Ngoh Hiang: The Last Three Hokkien Ngoh Hiang in Singapore
By KF Seetoh - Tuesday, Jun 30, 2015
It’s originally a South Chinese Teochew dish but the Hokkiens here created their own version over 50 years ago. Well, it’s just a very small group of them and thankfully is still around, but we are looking at the last three Hokkien Ngoh Hiang masters in our midst today. So, the question beckons- what is the Hokkien version or, for that matter, what is the Teochew Ngoh Hiang? “The Hokkien version don’t use mashed yam stuffing in their ngoh hiang meat rolls” Mr Ng Kok Hua of China Street Fritters at Maxwell Hawker Centre tells me. They also don’t offer the crispy prawn fritters like Teochew ngoh hiang stalls do. Their meat rolls are thinner and packed with just fat and lean pork seasoned with five spices and wrapped in bean skin (pigs caul was used back in the day but expectations have changed over the years).
For instance, you won’t find items like liver rolls (deep fried bean skin rolls with pig liver and chives) and there won’t be a big range to choose from either- on average 5-7 items. They don’t also offer the colour artificially coloured pink gooey sauce that lends a sweet umami flavour to the fritters. Theirs come more savoury and brown. The Hokkien prawn fritters are very different from the Teochews- they use a fluffy batter and bean sprouts are used to introduce some sweetness and crunch. “Which is why they make them on the spot upon order or else the bean sprouts will turn the fritter soggy if left it to sit.” says Mr Teo Ho Soon of Hup Kee Wu Xiang Guan Chang in the same hawker centre adding “it’s a lot of work and we don’t have enough manpower to do this anymore”.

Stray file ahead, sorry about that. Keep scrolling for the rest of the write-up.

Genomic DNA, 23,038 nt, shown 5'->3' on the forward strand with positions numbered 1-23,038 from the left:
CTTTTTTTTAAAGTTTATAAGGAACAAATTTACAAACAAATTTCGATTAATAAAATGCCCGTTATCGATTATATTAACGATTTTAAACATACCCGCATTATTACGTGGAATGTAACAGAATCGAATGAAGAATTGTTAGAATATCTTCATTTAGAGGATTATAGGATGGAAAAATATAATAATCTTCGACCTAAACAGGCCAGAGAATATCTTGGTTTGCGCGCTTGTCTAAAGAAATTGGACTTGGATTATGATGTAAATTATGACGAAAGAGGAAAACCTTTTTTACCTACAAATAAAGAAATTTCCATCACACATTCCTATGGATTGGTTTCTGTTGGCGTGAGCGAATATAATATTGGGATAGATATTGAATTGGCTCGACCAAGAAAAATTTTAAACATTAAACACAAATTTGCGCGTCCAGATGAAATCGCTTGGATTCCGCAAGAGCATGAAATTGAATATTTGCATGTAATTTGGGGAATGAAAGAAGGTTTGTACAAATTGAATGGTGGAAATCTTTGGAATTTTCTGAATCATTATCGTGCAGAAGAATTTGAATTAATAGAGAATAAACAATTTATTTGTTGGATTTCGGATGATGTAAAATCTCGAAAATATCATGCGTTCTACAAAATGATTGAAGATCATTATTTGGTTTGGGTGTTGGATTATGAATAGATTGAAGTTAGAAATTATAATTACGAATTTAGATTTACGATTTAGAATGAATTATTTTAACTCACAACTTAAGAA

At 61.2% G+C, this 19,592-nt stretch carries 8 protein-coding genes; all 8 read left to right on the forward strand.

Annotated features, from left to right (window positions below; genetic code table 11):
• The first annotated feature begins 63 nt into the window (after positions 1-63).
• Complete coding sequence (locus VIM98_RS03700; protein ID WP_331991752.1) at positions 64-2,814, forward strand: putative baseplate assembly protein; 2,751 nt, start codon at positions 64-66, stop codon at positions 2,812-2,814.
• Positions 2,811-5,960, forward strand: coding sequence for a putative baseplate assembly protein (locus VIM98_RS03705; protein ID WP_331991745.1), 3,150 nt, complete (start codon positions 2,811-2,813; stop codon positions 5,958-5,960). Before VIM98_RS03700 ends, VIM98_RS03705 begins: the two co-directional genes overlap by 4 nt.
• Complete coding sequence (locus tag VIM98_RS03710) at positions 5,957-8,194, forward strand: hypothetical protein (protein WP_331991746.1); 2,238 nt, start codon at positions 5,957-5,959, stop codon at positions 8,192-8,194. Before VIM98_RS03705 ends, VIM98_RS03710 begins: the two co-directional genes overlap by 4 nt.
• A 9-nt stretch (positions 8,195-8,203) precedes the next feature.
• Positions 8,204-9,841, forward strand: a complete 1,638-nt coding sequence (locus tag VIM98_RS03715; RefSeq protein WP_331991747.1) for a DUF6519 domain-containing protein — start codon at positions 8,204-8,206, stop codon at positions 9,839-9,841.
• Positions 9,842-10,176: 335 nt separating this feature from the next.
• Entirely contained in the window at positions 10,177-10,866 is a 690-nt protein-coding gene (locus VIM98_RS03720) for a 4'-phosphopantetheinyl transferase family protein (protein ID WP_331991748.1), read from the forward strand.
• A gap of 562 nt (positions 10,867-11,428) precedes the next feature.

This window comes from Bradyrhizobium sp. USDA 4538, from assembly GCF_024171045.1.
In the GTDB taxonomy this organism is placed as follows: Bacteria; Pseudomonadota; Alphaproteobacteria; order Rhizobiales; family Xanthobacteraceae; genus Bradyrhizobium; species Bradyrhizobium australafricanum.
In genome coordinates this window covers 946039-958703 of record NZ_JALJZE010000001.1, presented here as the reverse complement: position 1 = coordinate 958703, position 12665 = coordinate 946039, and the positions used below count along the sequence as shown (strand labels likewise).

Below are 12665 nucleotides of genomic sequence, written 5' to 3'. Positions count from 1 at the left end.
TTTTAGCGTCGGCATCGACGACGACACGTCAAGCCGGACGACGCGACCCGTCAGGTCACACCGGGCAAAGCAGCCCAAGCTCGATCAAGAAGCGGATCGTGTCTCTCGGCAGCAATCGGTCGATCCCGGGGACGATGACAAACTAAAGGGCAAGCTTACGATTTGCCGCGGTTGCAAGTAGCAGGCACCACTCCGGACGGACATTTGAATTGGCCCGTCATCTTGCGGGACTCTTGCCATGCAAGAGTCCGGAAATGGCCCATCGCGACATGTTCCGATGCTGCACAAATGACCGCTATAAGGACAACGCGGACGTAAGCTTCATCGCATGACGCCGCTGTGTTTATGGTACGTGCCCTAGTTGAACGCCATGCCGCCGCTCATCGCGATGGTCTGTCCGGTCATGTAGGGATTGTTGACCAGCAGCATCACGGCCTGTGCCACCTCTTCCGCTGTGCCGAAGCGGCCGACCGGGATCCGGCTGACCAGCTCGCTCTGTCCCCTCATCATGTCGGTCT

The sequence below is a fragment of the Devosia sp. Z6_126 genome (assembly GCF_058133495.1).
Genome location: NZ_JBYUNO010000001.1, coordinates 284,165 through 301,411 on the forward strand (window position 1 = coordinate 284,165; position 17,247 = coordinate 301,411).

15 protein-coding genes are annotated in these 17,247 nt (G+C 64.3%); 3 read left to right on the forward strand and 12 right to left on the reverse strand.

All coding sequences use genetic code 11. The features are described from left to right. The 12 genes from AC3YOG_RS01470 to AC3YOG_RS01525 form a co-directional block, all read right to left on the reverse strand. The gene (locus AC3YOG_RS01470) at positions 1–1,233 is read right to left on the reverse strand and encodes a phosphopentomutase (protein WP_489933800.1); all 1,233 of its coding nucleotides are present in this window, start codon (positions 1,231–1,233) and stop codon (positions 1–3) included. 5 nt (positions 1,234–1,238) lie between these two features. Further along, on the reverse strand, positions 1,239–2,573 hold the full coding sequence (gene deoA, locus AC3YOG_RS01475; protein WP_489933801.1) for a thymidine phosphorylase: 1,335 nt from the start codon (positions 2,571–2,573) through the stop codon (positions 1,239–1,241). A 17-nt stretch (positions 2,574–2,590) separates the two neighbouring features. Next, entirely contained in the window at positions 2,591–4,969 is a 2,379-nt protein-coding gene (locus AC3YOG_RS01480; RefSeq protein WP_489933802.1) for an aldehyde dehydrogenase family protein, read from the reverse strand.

So, while stocks and energy lasts (all of them are in their senior years and only Mr Teo has trained his son to help out in the business), check out these last three Hokkien Ngoh Hiang stalls still standing today.
Five Spice Prawn Fritter, 02-04/05, Blk 1, Tanjong Pagar Plaza, 12pm-2pm daily, tel: 98572732
The killer application, and the only one left in Singapore, is the Hokkien style prawn fritter (or hae ji). They make it on the spot upon order (which accounts for the wait time), same as how it was 20 years ago when I first had it in their stall in Tiong Bahru. They moved to a few places since then and they now roost here. The wriggly caramelised strings of bean sprouts on the fritter is magical- sweet, crunchy with a faint hint of roastiness coupled with the light fluffy batter and fresh prawns. Order all the six items there for a complete feast. They use a rougher beehoon for the accompanying staple, but it is very flavourfully done.
China Street Fritters, stall 64, Maxwell Hawker Centre, 11.30am-8pm , close on Mondays. Tel:92396464
The older generation relatives of this stall owners and the Hup Kee Wu Xiang Guan Chang used to be partners and are believed to be the ones that created this form of Hokkien Ngoh Hiang. They have similar items and both do not have prawn fritters. It includes egg cakes, meat rolls, pink sausages, century egg, tofu, fish balls. The liver rolls here are less intensely marinated with five spice powder and the taste of the ingredients shine through. Generally, the items here are very well fried for texture and robustness.
Hup Kee Wu Xiang Guan Chang, stall 97, Maxwell Hawker Centre, 11am-8pm, closed on Mondays. Tel: 8113 7015
Their items are done gentler and has a subtly, almost unnoticeable difference from China Street’s version. Their meat rolls too, come with a thin stick of lard inside to hold the roll together and has a stronger five spice flavour. And just like their competitor, they hand make only four items- pink pork sausage, meat and liver rolls and egg cakes- the rest, come from suppliers.
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